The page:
Sunday Round Table: Can NHL win its fans back?

Posted: Jan. 20, 2013 12:24 am Updated: Feb. 10, 2013 1:15 am

Each week, The Herald-Whig sports staff and a member of the WGEM sports staff will debate a pertinent topic. Here is this week's question:

"Can the NHL win its fans back?"

Matt Schuckman, Sports Editor

St. Louis Blues fans gave the franchise and the NHL the answer to this question in a very loud way.

They said, "We're still here."

The night the Blues opened training camp once the lockout was officially over, an estimated crowd of 5,000 fans showed up at the training facility to welcome back their beloved team.

Anticipation was going to be high when this season began thanks to last year's 109-point campaign, the return of a young, talented roster and the addition of a ballyhooed Russian rookie. Now, with a short season and the notion younger, fresher teams should excel, Blues fans anticipate a Stanley Cup push.

I understand this is a limited sampling, and a lot of other hockey towns are excited as well. Still, it's a sign the game can thrive in those cities even after a bitter labor dispute.

The real question is this: Can it thrive everywhere else?

Or maybe this is what should be asked: Does it need to thrive outside of hockey towns?

The NHL doesn't need to win fans back in places like Mobile, Ala., or Little Rock, Ark., as long as fans in Detroit, Montreal and Chicago hold true to their hockey roots. If the reaction in St. Louis in any indication, those fans are here to stay.

Blake Toppmeyer, Sports Writer

The NHL couldn't afford to have another full season missed due to a lockout. Some hockey fans never returned to the game after a lockout wiped out the entire 2004-05 season.

By avoiding a full lockout though, I don't see any mass exodus of hockey fans coming. In fact, shortening the season to 48 games might actually help the league gain more attention.

One of the complaints from fringe hockey fans has always been that the season is too long. It's tough to keep the attention of some fans when the season spans from early October to mid June.

Now, the season will be a five-month whirlwind. Every game carries more meaning this season.

Rather than being discouraged by the cancellation of 34 games, I think fans are encouraged by the fact that, this time, the NHL found a solution to the problem before the entire season was lost.

The St. Louis Blues announced that 10,200 fans showed up Thursday night at the Scottrade Center to watch the team's final scrimmage before its season begins Saturday. That doesn't sound like a fan base that's angry. It sounds like a fan base that's excited.


Josh Rizzo, Sports Writer

The National Hockey League will have no problem winning back its hard-core base. The hardcore fans have been through three labor stoppages in the last 20 years, if they made it through that, they can make it through anything.

For the casual fan, it will be a tough sell. Though the NHL has several young hot stars and a solid product, leaving the national sports scene has moved on without it.

There are still two more rounds of the NFL playoffs going on, along with college and pro basketball. By the time the season gets going, Major League Baseball will be back to steal viewers.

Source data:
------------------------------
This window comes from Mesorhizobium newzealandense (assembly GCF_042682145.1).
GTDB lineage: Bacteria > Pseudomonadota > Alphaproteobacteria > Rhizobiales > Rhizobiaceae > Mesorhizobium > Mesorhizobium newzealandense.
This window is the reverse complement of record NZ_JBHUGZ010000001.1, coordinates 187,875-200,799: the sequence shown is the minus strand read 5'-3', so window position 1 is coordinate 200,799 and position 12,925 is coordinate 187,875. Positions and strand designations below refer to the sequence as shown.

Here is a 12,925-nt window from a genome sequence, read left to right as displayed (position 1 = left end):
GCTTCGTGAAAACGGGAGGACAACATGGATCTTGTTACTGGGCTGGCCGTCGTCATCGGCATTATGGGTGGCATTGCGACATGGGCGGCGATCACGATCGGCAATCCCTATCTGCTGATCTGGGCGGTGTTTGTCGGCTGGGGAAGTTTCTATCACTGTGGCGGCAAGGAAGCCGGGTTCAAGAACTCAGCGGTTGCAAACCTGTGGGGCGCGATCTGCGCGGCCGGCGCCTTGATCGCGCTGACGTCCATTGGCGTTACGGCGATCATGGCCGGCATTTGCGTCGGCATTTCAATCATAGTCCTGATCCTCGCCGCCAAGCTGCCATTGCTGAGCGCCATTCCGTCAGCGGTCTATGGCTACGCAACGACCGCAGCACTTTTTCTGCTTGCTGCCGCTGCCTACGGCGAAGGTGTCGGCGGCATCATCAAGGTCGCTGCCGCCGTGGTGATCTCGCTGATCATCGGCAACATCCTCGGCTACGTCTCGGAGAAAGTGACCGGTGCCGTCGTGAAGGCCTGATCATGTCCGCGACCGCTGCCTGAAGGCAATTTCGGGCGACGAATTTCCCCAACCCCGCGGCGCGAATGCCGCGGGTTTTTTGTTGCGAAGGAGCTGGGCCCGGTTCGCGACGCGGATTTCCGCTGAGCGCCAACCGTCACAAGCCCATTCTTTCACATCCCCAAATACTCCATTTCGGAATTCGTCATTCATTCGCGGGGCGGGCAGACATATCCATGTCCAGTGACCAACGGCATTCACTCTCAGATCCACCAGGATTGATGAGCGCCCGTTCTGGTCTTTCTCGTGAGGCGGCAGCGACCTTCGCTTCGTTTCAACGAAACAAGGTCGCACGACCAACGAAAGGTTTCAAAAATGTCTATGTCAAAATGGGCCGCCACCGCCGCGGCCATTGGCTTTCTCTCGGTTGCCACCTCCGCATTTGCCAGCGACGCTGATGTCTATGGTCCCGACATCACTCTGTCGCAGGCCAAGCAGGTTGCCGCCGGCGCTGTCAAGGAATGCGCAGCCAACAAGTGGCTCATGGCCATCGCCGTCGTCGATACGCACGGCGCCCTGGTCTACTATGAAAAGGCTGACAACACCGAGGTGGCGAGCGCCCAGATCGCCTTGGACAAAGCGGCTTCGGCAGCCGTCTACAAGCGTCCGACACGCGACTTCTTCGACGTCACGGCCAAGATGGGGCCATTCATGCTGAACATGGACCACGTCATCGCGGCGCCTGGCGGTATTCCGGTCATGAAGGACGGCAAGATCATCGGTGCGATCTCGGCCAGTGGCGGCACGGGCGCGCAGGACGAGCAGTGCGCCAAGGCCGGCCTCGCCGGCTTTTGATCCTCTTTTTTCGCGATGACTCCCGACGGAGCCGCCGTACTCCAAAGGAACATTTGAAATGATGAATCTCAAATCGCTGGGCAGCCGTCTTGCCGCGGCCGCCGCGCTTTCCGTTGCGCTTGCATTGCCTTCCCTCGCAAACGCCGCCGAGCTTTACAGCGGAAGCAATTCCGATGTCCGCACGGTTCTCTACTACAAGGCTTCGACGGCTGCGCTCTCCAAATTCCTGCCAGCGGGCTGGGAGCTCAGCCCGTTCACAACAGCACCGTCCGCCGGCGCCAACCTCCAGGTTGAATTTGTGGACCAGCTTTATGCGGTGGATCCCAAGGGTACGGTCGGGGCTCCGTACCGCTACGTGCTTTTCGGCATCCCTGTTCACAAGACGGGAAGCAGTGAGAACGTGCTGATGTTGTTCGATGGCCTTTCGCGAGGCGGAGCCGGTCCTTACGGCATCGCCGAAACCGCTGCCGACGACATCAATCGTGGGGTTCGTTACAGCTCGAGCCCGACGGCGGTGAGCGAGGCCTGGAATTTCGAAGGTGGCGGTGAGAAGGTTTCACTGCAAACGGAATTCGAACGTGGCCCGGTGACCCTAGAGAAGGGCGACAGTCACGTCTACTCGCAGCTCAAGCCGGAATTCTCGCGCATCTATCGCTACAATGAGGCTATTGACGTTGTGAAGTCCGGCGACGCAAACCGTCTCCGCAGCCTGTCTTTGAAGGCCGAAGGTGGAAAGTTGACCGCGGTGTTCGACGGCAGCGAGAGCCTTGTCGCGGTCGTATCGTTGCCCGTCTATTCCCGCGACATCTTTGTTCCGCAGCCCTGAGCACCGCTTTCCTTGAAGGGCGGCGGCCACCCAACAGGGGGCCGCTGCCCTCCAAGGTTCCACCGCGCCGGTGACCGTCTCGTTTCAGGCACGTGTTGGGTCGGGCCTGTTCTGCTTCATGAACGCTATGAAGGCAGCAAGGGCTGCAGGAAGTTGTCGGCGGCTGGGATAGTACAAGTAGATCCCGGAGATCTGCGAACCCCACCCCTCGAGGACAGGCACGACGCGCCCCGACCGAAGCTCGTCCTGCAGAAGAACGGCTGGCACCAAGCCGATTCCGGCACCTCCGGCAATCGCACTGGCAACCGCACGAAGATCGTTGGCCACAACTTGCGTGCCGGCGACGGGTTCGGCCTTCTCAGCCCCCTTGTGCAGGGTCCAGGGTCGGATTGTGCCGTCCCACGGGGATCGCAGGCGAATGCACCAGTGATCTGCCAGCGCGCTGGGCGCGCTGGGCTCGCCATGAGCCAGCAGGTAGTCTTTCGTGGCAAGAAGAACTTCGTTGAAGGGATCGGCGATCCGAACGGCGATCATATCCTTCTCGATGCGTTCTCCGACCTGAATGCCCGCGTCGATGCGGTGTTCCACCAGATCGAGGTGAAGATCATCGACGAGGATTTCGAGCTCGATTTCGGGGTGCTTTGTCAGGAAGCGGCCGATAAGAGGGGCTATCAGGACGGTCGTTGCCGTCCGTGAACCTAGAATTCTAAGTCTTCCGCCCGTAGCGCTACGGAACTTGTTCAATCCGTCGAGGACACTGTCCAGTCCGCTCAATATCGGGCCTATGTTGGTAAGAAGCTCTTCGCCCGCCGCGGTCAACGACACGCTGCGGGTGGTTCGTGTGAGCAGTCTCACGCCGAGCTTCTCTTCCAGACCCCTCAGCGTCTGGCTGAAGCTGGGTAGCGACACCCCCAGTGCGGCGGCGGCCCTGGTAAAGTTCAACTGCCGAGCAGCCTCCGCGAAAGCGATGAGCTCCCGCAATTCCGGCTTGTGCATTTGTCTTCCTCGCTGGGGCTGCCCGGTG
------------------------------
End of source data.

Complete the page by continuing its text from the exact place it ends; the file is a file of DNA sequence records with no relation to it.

The league also had to change its schedule to eliminate inter-conference games, meaning St. Louis will only take on Western Conference foes. I'm upset as a casual fan because that means my hometown Pittsburgh Penguins will no longer be coming to St. Louis.

Another silly labor battle ruined that, and I'm not sure the NHL can do anything to win me back this year.


Josh Houchins, WGEM SportsCenter Host

With his face and chest painted red and black, David Puddy will always be a New Jersey Devils fan. The league could shut down for multiple years and the hilarious secondary Seinfeld character would be the first in line for tickets.

It's just a tad tougher to get his pals to tag along now to complete the phrase painted on his chest, though.

The NHL will not have a problem getting die-hard fans to return. Heck, the St. Louis Blues were reporting a near Opening Night sell out shortly after tickets were released for the Detroit game. And one must remember that with it being January, sports fans in general will be searching for something to watch now that this country's favorite sport season is almost done.

After this shortened season is over and the Blues are done hoisting the team's first Stanley Cup from shoulder to shoulder on the Scottrade Center ice, I don't see the average attendance dropping that much from 2011-12. It may even be a bit higher due to the immediacy of the season. The key, as always, will be growing the game years following a lockout.

With this being the third player lockout since 1994 in the NHL, the league should have a good playbook (good and bad calls) on how to get fans back. When the Stanley Cup wasn't even handed out after the 2004-05 season due to a labor dispute, a Canadian fan poll was conducted and over 50-percent placed blame on the players. I feel this year if that poll was distributed again, a majority of the fault would lie at the feet of commissioner Gary Bettman. Possibly, it's easier now for fans to not hate the wealthy players this time.

If the NHL continues its trend (is one team a trend?) of relocating teams back to hockey towns like Winnipeg, the support will return and maybe, just maybe, Puddy will have enough pals to go to a game.

Or maybe Me, Schuck, Topper, Rizzo, and Marth will each take a letter and bare our chests for the Blues!


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